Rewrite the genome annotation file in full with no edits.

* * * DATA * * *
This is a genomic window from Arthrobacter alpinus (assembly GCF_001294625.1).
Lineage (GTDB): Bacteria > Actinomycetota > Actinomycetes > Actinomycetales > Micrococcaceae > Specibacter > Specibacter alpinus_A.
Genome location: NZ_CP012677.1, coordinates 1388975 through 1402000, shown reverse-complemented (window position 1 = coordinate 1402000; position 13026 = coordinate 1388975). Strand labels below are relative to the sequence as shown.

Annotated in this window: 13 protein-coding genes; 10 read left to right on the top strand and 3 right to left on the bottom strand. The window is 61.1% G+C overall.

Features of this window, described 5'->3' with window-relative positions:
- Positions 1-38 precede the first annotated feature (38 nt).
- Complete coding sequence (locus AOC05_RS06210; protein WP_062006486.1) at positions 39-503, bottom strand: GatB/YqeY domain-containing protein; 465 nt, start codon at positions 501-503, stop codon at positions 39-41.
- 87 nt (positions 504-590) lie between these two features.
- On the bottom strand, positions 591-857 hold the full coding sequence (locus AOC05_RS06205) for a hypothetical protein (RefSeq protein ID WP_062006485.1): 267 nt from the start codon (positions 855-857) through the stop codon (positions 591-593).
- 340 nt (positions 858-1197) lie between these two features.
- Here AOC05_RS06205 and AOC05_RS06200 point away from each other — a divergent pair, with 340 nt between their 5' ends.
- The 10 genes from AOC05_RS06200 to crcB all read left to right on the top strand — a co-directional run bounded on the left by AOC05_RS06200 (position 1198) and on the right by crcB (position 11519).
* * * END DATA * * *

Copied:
This is a genomic window from Arthrobacter alpinus (assembly GCF_001294625.1).
Lineage (GTDB): Bacteria > Actinomycetota > Actinomycetes > Actinomycetales > Micrococcaceae > Specibacter > Specibacter alpinus_A.
Genome location: NZ_CP012677.1, coordinates 1388975 through 1402000, shown reverse-complemented (window position 1 = coordinate 1402000; position 13026 = coordinate 1388975). Strand labels below are relative to the sequence as shown.

Annotated in this window: 13 protein-coding genes; 10 read left to right on the top strand and 3 right to left on the bottom strand. The window is 61.1% G+C overall.

Features of this window, described 5'->3' with window-relative positions:
- Positions 1-38 precede the first annotated feature (38 nt).
- Complete coding sequence (locus AOC05_RS06210; protein WP_062006486.1) at positions 39-503, bottom strand: GatB/YqeY domain-containing protein; 465 nt, start codon at positions 501-503, stop codon at positions 39-41.
- 87 nt (positions 504-590) lie between these two features.
- On the bottom strand, positions 591-857 hold the full coding sequence (locus AOC05_RS06205) for a hypothetical protein (RefSeq protein ID WP_062006485.1): 267 nt from the start codon (positions 855-857) through the stop codon (positions 591-593).
- 340 nt (positions 858-1197) lie between these two features.
- Here AOC05_RS06205 and AOC05_RS06200 point away from each other — a divergent pair, with 340 nt between their 5' ends.
- The 10 genes from AOC05_RS06200 to crcB all read left to right on the top strand — a co-directional run bounded on the left by AOC05_RS06200 (position 1198) and on the right by crcB (position 11519).